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How to unlock a car with a text message

John D. Sutter
Security expert Don Bailey says the same hack he uses to unlock cars could hit power and water systems.
Security expert Don Bailey says the same hack he uses to unlock cars could hit power and water systems.
  • Security expert: Same hack that can unlock cars could threaten industrial, infrastructure systems
  • The hack attacks device linked into mobile networks -- as more and more things are
  • Speaker was at Black Hat, an annual conference for hackers and security professionals

Las Vegas (CNN) -- Don Bailey says he can unlock thousands of cars across the United States simply by sending a few texts from his Android phone.

And that's not even the scary part.

Bailey, a senior security consultant with iSEC Partners, said in an interview with CNN at the Black Hat security conference here at Caesars Palace that the same hack he has used to demonstrate unlocking and even starting a car via text message also could be used to attack industrial systems, the power grid and the water system.

"I could care less if I could unlock a car door," he said. "It's cool. It's sexy. But the same system is used to control phone, power, traffic systems. I think that's the real threat."

Bailey would not share details about which cars or which auto systems are vulnerable to the hack that he showed off publicly at the event.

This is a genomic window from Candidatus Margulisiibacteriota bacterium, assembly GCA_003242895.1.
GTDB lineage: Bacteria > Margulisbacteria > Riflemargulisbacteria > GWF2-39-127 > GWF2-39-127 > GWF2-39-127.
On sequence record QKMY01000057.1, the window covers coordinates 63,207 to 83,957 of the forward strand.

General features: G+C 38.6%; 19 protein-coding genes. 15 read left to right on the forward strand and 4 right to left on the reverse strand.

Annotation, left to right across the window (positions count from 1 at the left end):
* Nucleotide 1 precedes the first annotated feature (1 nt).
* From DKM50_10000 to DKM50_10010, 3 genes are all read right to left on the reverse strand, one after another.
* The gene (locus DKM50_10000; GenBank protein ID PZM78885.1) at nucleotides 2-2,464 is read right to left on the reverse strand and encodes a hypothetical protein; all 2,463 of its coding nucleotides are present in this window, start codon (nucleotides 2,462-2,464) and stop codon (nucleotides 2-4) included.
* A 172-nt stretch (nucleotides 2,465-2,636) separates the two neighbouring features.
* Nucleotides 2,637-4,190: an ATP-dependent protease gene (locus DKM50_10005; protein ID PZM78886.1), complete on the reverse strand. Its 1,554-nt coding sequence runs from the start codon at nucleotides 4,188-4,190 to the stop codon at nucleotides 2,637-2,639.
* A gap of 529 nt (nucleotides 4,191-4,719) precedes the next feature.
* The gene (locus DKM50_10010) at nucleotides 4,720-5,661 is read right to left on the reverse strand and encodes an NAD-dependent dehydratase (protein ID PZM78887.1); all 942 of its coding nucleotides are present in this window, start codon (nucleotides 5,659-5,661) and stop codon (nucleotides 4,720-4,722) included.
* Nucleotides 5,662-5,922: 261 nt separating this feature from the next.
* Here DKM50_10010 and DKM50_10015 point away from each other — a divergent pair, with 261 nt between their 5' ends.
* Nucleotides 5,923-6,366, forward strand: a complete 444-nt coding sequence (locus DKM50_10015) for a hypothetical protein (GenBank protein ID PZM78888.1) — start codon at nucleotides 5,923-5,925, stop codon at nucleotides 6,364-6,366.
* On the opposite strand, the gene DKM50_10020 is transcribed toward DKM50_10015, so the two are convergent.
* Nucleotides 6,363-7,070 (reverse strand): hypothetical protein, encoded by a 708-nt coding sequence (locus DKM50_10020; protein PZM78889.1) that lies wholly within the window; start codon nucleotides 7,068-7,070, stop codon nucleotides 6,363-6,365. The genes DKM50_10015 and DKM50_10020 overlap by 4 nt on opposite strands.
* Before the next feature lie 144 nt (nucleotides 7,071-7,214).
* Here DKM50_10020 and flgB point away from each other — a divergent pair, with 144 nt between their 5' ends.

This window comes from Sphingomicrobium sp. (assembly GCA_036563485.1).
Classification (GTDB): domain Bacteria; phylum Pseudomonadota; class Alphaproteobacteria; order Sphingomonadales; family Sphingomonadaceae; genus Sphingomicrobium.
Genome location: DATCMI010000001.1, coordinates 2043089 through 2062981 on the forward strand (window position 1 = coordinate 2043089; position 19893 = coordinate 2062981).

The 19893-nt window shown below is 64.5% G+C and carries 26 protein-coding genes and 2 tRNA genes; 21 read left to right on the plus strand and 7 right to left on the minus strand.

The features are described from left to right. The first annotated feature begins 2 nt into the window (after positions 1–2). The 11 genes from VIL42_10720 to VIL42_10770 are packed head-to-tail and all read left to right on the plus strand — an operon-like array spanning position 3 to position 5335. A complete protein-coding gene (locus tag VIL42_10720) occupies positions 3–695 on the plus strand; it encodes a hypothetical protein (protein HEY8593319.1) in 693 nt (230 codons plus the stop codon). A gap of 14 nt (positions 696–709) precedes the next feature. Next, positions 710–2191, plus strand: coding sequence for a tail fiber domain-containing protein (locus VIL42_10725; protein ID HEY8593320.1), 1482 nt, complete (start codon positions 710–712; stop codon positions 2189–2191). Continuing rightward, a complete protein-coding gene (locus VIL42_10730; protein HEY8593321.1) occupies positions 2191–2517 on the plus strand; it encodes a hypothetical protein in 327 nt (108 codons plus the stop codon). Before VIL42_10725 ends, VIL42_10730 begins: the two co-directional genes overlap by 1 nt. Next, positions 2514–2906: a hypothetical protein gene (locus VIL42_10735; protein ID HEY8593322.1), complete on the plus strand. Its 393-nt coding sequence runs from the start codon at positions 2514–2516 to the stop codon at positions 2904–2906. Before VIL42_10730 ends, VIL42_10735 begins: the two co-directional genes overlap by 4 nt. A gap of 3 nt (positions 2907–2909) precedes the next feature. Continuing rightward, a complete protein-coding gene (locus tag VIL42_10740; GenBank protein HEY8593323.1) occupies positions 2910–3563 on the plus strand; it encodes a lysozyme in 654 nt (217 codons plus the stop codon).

The hack affects many kinds of devices that connect to cellular GSM networks, like the one used by AT&T. As cars and plenty of other stuff -- from pill bottles to trees, he said -- start connecting to cell grids and the Internet, Bailey said they become more vulnerable.

Certain electronic components that accept wireless signals are vulnerable to the hack, he said. Those components are in the cars Bailey said he can unlock remotely.

Again, he would not name which cars have them.

Strangely enough, Oprah Winfrey kinda-sorta inspired this research.

Bailey said he was watching an "Oprah" show about a device called the Zoombak, which the TV host said could be used by parents to track the locations of their kids.

"I heard that and thought, 'Oh dear God no. Please Oprah, no, no no!' " he said in a presentation at Black Hat. "This was my thinking: That's dangerous. That can definitely be owned. Let's own that thing."

In hacker-speak, "own" means to take control of a device.

Once he figured out how to take control of the kid-tracker, Bailey moved on to cars, which he said was more difficult but still not impossible.

"I couldn't just straight-up text message it and be like, 'Gimme yo' datas!' " he said, referring to the car parts. "So it was a little more work."

It's not all doom-and-gloom, though.

Bailey said manufacturers could purchase more expensive parts that would keep these types of hacks from being possible. He thinks industry associations should put out recommendations suggesting this approach, even though cost increases would be "highly significant."

"We have to," he said. "We have to find elegant ways to find that sweet spot between cost and security."

Black Hat is an annual gathering of hackers and security professionals in Las Vegas. Researchers hope that by showing off how to hack certain systems, the computer industry will take steps to make infrastructure and consumers safer.


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